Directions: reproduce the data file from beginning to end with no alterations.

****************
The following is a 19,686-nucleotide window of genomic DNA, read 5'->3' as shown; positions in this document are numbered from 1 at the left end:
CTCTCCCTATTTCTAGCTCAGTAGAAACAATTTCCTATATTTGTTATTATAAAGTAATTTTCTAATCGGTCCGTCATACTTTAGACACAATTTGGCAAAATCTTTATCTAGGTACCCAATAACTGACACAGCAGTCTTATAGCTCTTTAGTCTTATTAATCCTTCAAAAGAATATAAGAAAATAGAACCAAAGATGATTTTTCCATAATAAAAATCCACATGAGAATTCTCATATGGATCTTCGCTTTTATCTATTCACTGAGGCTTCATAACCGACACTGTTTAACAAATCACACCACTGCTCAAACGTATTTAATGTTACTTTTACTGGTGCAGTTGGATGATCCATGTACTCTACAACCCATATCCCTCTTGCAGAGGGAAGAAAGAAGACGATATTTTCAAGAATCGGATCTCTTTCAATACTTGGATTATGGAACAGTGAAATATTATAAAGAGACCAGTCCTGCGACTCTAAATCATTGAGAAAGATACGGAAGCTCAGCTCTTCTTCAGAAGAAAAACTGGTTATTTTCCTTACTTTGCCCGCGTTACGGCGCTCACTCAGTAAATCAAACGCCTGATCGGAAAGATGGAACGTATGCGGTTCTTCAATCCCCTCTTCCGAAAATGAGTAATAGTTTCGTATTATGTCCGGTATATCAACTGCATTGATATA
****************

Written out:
The following is a 19,686-nucleotide window of genomic DNA, read 5'->3' as shown; positions in this document are numbered from 1 at the left end:
CTCTCCCTATTTCTAGCTCAGTAGAAACAATTTCCTATATTTGTTATTATAAAGTAATTTTCTAATCGGTCCGTCATACTTTAGACACAATTTGGCAAAATCTTTATCTAGGTACCCAATAACTGACACAGCAGTCTTATAGCTCTTTAGTCTTATTAATCCTTCAAAAGAATATAAGAAAATAGAACCAAAGATGATTTTTCCATAATAAAAATCCACATGAGAATTCTCATATGGATCTTCGCTTTTATCTATTCACTGAGGCTTCATAACCGACACTGTTTAACAAATCACACCACTGCTCAAACGTATTTAATGTTACTTTTACTGGTGCAGTTGGATGATCCATGTACTCTACAACCCATATCCCTCTTGCAGAGGGAAGAAAGAAGACGATATTTTCAAGAATCGGATCTCTTTCAATACTTGGATTATGGAACAGTGAAATATTATAAAGAGACCAGTCCTGCGACTCTAAATCATTGAGAAAGATACGGAAGCTCAGCTCTTCTTCAGAAGAAAAACTGGTTATTTTCCTTACTTTGCCCGCGTTACGGCGCTCACTCAGTAAATCAAACGCCTGATCGGAAAGATGGAACGTATGCGGTTCTTCAATCCCCTCTTCCGAAAATGAGTAATAGTTTCGTATTATGTCCGGTATATCAACTGCATTGATATA